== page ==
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Vet Gazette

Oregon State University College of Veterinary Medicine eNewsletter

Evidence-Based Information Websites Help Veterinarians

November 17th, 2015

vet_computerThe National Institute of Health spends $30 billion each year on human health research. In contrast, funding for health-related research dedicated to companion animals is a fraction of 1% of that amount: approximately $16 million per year.

The American Veterinary Medical Association states: “Continued improvement in companion animal and equine health care requires research with specifically targeted deliverables for dogs, cats, and horses. At the current low level of investment, most advances in animal health care applications are derived as by-products of human clinical research.”

With little empirical data to support their work, how do veterinarians know they are providing the best treatment for the myriad of health issues they see in their practices? In a recent presentation at the OSU College of Veterinary Medicine, Dr. Connie White addressed that concern: “We rely on experience. We take our best guess. It can be very stressful.”

Dr. White practices veterinary medicine at the Fremont Animal Clinic in Portland. She is also working on a MS degree in epidemiology, and has a passionate interest in evidence-based medicine, or the lack thereof, in American veterinary medicine. “There is very little research providing evidence-based knowledge to primary care veterinarians,” she says. “And there is almost no information on the prevalence of disease, and on risk factors in dogs and cats.”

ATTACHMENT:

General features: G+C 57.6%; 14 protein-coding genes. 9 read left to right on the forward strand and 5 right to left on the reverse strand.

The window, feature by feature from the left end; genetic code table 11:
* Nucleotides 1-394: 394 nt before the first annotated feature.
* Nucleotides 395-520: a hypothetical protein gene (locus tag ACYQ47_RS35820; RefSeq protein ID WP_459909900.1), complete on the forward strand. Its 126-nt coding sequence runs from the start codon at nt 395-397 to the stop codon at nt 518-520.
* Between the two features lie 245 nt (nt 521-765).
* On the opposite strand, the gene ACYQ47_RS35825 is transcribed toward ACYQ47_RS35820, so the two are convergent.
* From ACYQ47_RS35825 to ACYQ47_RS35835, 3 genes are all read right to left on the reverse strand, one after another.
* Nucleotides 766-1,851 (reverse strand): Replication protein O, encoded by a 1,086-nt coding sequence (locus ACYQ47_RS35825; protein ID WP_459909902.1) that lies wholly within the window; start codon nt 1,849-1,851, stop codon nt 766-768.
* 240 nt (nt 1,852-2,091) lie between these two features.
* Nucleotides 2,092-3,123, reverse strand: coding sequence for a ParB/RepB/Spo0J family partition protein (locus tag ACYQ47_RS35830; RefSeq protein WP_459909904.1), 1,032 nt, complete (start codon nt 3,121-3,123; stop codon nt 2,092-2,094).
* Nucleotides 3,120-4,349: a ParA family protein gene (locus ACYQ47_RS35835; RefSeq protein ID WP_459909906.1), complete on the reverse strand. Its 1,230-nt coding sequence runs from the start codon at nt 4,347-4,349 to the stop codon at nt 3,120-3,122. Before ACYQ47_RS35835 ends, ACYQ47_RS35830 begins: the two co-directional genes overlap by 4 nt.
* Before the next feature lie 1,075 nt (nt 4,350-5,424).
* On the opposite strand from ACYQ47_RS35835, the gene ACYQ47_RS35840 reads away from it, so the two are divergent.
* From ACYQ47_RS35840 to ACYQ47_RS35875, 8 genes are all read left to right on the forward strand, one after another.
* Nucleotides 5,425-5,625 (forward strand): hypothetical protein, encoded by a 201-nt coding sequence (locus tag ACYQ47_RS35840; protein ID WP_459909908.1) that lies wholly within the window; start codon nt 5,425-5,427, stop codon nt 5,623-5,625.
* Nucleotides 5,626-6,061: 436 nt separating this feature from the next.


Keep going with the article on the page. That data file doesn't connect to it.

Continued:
On a recent trip to England, Dr. White learned more about several university-sponsored projects that are tackling this problem with technology and collaboration. “The Brits are on this in a big way,” she says.

How do you gather data from thousands of busy practicing veterinarians? The Royal College of Veterinary Medicine (RCVM) has solved that problem by creating software that automatically uploads clinical information from existing computers at participating practices. The RCVM system then compiles, analyzes, and shares the results on a website called VetCompass.

The VetCompass database currently holds 11 million cases from 450 different veterinary practices. Already, that data has been used to complete studies on a wide variety of health issues. Examples:

  • The effectiveness of antimicrobials for the treatment of canine pyoderma.
  • The prevalence of degenerative mitral valve disease in dogs, the survival characteristics of affected animals and the prognostic value of clinical measurements and biomarker blood tests.

“One study revealed that seven percent of cats over the age of nine were hyperthyroid,” says Dr. White. “I found that very interesting.”

There are several other British websites that provide veterinarians with evidence-based information. The British Small Animal Veterinary Association, in partnership with the University of Liverpool, has created a system called SavsNet that monitors disease in companion animals using data from diagnostic laboratories, as well as from private practices. The University of Nottingham created VetsRev, a freely accessible online database of citations for systematic reviews of relevance to veterinary medicine. It includes BestBETs for Vets an easy search function that can answer very common and specific clinical questions.

There are no publicly-available databases of this kind in the U.S. Dr. White is hoping to change that by spreading the word and inspiring action. “Veterinarians work so hard,” she says. “They are very busy people, so we need clever ways to get evidence to them.” She says none of the British projects were ‘hugely expensive’, and hopes U.S. universities will take up the cause.

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